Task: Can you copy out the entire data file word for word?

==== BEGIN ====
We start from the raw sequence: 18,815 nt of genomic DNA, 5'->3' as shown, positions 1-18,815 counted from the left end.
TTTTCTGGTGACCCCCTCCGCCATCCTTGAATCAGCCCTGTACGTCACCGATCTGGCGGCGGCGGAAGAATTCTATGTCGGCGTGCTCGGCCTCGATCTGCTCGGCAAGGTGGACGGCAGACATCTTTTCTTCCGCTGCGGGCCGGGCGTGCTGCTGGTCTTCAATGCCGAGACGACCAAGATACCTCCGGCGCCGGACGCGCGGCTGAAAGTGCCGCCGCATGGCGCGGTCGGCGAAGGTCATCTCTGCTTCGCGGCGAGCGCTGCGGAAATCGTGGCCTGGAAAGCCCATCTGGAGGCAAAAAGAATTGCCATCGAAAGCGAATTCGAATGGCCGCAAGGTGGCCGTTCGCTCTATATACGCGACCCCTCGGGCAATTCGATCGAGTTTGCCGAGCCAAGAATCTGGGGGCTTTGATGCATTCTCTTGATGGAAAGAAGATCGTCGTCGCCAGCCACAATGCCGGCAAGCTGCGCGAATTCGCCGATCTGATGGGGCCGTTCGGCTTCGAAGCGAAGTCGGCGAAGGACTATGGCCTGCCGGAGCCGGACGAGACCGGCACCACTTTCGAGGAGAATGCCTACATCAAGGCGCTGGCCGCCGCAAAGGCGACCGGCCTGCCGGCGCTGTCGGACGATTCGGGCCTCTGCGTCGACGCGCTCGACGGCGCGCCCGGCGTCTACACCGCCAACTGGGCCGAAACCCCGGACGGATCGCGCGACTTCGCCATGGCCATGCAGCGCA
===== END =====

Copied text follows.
We start from the raw sequence: 18,815 nt of genomic DNA, 5'->3' as shown, positions 1-18,815 counted from the left end.
TTTTCTGGTGACCCCCTCCGCCATCCTTGAATCAGCCCTGTACGTCACCGATCTGGCGGCGGCGGAAGAATTCTATGTCGGCGTGCTCGGCCTCGATCTGCTCGGCAAGGTGGACGGCAGACATCTTTTCTTCCGCTGCGGGCCGGGCGTGCTGCTGGTCTTCAATGCCGAGACGACCAAGATACCTCCGGCGCCGGACGCGCGGCTGAAAGTGCCGCCGCATGGCGCGGTCGGCGAAGGTCATCTCTGCTTCGCGGCGAGCGCTGCGGAAATCGTGGCCTGGAAAGCCCATCTGGAGGCAAAAAGAATTGCCATCGAAAGCGAATTCGAATGGCCGCAAGGTGGCCGTTCGCTCTATATACGCGACCCCTCGGGCAATTCGATCGAGTTTGCCGAGCCAAGAATCTGGGGGCTTTGATGCATTCTCTTGATGGAAAGAAGATCGTCGTCGCCAGCCACAATGCCGGCAAGCTGCGCGAATTCGCCGATCTGATGGGGCCGTTCGGCTTCGAAGCGAAGTCGGCGAAGGACTATGGCCTGCCGGAGCCGGACGAGACCGGCACCACTTTCGAGGAGAATGCCTACATCAAGGCGCTGGCCGCCGCAAAGGCGACCGGCCTGCCGGCGCTGTCGGACGATTCGGGCCTCTGCGTCGACGCGCTCGACGGCGCGCCCGGCGTCTACACCGCCAACTGGGCCGAAACCCCGGACGGATCGCGCGACTTCGCCATGGCCATGCAGCGCA